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Kaspersky highlights critical infrastructure threats

Ovanes Mikhailov, Director General de Kaspersky.
Ovanes Mikhailov, Managing Director, Kaspersky Labs

Kaspersky Lab is showcasing its blended portfolio of enterprise security solutions and services at this year’s edition of GISEC.

The firms products are designed to protect BYOD devices, cloud and IT infrastructure from targeted attacks and malware

The firm is also keen to showcase its partnerships with EMT, Paladion, and Westcon.

Ovanes Mikhailov, Managing Director, Kaspersky Lab Middle East, said “We expect the main focus of the industry in the region to be on Smart Cities and the Internet of Things, especially with governments initiating and prioritising the development of Smart Cities in numerous countries of the region. This leads to critical infrastructure being a potential target. As the world’s largest exporter of oil and gas, the Middle East is a particularly attractive target for threat actors, be they state-sponsored or criminally minded.”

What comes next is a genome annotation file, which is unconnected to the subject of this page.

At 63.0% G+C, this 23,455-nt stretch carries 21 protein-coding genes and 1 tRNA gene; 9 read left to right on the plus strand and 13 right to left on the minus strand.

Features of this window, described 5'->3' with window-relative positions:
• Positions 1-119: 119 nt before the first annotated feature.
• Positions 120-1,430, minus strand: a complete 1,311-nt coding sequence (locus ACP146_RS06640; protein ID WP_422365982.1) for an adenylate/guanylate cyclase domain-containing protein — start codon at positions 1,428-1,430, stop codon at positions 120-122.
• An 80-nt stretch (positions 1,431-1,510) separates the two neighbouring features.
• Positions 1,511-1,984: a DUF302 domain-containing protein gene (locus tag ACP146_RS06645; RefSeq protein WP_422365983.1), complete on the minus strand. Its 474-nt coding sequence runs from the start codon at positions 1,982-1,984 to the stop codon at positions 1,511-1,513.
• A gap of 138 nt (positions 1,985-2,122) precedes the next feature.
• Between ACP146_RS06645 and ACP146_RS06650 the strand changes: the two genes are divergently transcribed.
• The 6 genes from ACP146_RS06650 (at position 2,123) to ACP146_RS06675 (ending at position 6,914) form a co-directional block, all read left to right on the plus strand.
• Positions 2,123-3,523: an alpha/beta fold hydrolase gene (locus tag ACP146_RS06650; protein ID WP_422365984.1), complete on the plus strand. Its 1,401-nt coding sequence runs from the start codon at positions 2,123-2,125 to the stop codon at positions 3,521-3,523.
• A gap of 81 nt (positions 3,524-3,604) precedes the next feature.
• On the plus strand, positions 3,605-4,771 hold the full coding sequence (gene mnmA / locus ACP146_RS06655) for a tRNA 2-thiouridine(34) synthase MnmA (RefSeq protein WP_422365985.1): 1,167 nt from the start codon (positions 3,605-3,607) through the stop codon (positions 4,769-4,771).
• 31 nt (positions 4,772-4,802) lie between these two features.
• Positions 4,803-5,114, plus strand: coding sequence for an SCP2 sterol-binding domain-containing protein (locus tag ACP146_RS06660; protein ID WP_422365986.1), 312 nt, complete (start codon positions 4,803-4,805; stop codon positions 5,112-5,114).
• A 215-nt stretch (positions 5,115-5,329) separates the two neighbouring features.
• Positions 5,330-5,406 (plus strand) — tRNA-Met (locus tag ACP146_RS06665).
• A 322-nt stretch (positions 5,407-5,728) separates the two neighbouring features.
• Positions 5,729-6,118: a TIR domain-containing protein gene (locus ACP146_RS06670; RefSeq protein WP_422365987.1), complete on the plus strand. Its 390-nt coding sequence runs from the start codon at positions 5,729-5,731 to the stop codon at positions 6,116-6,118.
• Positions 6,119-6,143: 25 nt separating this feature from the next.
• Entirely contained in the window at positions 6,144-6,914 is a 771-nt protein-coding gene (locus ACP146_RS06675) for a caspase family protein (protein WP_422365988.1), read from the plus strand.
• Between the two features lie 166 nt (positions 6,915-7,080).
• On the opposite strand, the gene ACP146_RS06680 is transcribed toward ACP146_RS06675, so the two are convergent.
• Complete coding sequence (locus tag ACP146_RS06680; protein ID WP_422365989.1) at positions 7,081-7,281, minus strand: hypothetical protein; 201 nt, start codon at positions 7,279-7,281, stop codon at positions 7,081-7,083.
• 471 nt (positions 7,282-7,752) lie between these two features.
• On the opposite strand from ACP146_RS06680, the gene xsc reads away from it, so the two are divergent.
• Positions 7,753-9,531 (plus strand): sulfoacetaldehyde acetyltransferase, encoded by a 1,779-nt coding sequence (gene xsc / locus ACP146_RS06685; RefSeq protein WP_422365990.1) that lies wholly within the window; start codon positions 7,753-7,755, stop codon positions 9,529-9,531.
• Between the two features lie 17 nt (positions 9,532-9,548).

Kaspersky is also also keen to “educating enterprises on keeping up with the changing business dynamics while staying protected.”

“It may seem that cybersecurity attacks are usually complicated in nature, but even the most complicated cyberattacks often use simple entry points into the system, making use of a vulnerability or social engineering,” Mikhailov added. “These threats are usually preventable and in order to protect an organisation against these sophisticated targeted attacks, partners should encourage customers to use a multi-layered approach that combines employee education, advanced anti-malware technologies, patch management, intrusion detection and prevention, whitelisting and default-deny strategies.

Mikhailov went on to highlight how recent attacks in the region have illustrated the level of threat on offer. “In recent years, we have seen a lot of attacks on critical infrastructure,” he said. “For example, the Shamoon attack on Saudi Aramco which was followed by other incidents, including an attack on RasGas. The Middle East also has its own dangerous cyber gangs like Desert Falcons – cyber mercenaries operating exclusively in the region and attacking a number of different industries, including military and government organisations, as well as energy and utilities providers.”

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